Scientifically referred to as Terathopius ecaudatus, the Bateleur is a medium-sized eagle belonging to the Accipitridae family closely related to snake eagles. It is recorded to be the only member of Terathopius genus and is limited in small parts of Arabia and various countries of Africa including Uganda where it is explored on Uganda birding safaris and tours.
An average mature Bateleur stretches from 55 – 70cm in length along with a wing span of 186cm. The weight is between 2 – 2.6kg among adult birds. The Bateleur feature short tail and is colourful as always viewed on birding safaris in Uganda. The short tail makes the legs to protrude while in flight.
Bateleur is noted to be sexually dimorphic with both adults featuring black plumage but with red facial skin, legs and the bill. The female features secondary tawny feathers and at times, with white mantle.
The Bateleur is a diurnal bird species which undertakes the hunting in a range of 250m2 territory in a day. They do hunt and scavenge with preference to birds like sandgrouse and pigeons though it can as well attack small mammals along with carrion.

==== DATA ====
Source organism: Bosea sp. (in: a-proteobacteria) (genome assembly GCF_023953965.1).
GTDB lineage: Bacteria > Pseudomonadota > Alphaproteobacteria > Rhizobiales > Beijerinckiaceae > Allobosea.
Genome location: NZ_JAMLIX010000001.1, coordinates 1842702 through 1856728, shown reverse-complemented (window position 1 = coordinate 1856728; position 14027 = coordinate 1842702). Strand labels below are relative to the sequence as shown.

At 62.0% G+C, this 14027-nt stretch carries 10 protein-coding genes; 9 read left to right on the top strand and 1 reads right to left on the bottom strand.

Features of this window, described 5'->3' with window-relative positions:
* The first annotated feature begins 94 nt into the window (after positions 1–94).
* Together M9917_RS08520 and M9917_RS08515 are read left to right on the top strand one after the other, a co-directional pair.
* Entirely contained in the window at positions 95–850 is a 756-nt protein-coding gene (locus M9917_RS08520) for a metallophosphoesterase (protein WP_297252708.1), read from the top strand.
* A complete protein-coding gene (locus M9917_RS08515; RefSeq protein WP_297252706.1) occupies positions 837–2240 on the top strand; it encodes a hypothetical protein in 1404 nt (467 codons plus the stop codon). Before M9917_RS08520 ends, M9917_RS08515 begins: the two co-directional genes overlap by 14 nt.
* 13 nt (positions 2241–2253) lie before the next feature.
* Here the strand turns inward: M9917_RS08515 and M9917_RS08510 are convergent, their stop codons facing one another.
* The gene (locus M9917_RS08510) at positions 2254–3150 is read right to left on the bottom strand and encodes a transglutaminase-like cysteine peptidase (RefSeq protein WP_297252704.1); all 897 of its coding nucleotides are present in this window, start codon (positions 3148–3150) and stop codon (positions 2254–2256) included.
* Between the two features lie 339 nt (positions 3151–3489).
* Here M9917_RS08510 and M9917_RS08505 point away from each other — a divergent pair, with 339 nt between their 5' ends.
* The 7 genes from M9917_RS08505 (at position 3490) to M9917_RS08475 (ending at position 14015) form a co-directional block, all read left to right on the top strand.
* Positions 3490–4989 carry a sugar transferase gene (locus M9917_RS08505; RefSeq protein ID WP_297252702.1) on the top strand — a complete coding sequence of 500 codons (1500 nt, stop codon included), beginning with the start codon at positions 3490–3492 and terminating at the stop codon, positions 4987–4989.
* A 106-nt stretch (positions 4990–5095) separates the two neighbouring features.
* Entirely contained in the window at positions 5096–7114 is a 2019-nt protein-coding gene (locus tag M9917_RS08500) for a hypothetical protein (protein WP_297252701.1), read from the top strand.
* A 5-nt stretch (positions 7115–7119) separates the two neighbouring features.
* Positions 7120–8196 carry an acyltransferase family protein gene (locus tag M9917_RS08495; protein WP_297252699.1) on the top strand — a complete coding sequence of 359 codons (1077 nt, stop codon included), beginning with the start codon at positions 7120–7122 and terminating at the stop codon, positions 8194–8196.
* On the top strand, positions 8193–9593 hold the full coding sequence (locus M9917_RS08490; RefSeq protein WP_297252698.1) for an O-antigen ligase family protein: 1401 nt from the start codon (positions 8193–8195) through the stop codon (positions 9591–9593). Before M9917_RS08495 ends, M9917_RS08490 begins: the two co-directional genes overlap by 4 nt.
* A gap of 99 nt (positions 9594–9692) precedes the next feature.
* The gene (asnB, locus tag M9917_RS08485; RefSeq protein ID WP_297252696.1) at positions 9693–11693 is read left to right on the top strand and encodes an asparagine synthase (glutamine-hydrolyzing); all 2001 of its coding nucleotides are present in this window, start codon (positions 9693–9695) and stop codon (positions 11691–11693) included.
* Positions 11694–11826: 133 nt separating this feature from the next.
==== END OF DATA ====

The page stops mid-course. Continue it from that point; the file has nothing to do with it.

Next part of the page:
Breeding among the Bateleur normally occurs in December through to March where a well-concealed nest is constructed in trees laying one egg that is incubated by the female for a range of 42 – 43 days. The Bateleurs do the pairing for life and utilize the same nest for a range of years as often encountered by birders on Uganda Safari.
Regarding distribution and habitat, the Bateur thrives in open savannah and woodland in the sub Saharan Africa and to the south west of Arabia. It is listed as Near Threatened on the red list of the International Union for Conservation of Nature.